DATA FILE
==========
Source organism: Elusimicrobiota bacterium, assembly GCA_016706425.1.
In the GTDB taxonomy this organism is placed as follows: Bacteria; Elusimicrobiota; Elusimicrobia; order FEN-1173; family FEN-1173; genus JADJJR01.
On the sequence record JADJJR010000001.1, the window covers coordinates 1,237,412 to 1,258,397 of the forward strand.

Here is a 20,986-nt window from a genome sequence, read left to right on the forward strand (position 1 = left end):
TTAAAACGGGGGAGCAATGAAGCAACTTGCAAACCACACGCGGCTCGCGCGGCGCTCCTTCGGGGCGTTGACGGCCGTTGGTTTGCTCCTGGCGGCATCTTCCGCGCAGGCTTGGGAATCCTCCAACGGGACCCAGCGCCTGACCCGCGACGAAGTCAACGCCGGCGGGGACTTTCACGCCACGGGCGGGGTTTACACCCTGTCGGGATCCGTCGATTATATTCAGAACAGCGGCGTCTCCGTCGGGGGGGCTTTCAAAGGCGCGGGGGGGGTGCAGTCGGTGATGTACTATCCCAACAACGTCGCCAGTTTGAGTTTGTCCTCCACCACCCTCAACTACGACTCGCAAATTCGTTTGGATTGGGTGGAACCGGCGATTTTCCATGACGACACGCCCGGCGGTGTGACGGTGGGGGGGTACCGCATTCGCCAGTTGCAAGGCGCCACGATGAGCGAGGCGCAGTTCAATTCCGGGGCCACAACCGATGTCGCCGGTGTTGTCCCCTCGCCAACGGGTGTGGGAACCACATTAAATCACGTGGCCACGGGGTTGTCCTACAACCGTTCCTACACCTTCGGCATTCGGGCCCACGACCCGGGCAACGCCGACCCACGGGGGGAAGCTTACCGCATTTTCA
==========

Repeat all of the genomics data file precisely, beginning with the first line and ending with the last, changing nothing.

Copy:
Source organism: Elusimicrobiota bacterium, assembly GCA_016706425.1.
In the GTDB taxonomy this organism is placed as follows: Bacteria; Elusimicrobiota; Elusimicrobia; order FEN-1173; family FEN-1173; genus JADJJR01.
On the sequence record JADJJR010000001.1, the window covers coordinates 1,237,412 to 1,258,397 of the forward strand.

Here is a 20,986-nt window from a genome sequence, read left to right on the forward strand (position 1 = left end):
TTAAAACGGGGGAGCAATGAAGCAACTTGCAAACCACACGCGGCTCGCGCGGCGCTCCTTCGGGGCGTTGACGGCCGTTGGTTTGCTCCTGGCGGCATCTTCCGCGCAGGCTTGGGAATCCTCCAACGGGACCCAGCGCCTGACCCGCGACGAAGTCAACGCCGGCGGGGACTTTCACGCCACGGGCGGGGTTTACACCCTGTCGGGATCCGTCGATTATATTCAGAACAGCGGCGTCTCCGTCGGGGGGGCTTTCAAAGGCGCGGGGGGGGTGCAGTCGGTGATGTACTATCCCAACAACGTCGCCAGTTTGAGTTTGTCCTCCACCACCCTCAACTACGACTCGCAAATTCGTTTGGATTGGGTGGAACCGGCGATTTTCCATGACGACACGCCCGGCGGTGTGACGGTGGGGGGGTACCGCATTCGCCAGTTGCAAGGCGCCACGATGAGCGAGGCGCAGTTCAATTCCGGGGCCACAACCGATGTCGCCGGTGTTGTCCCCTCGCCAACGGGTGTGGGAACCACATTAAATCACGTGGCCACGGGGTTGTCCTACAACCGTTCCTACACCTTCGGCATTCGGGCCCACGACCCGGGCAACGCCGACCCACGGGGGGAAGCTTACCGCATTTTCA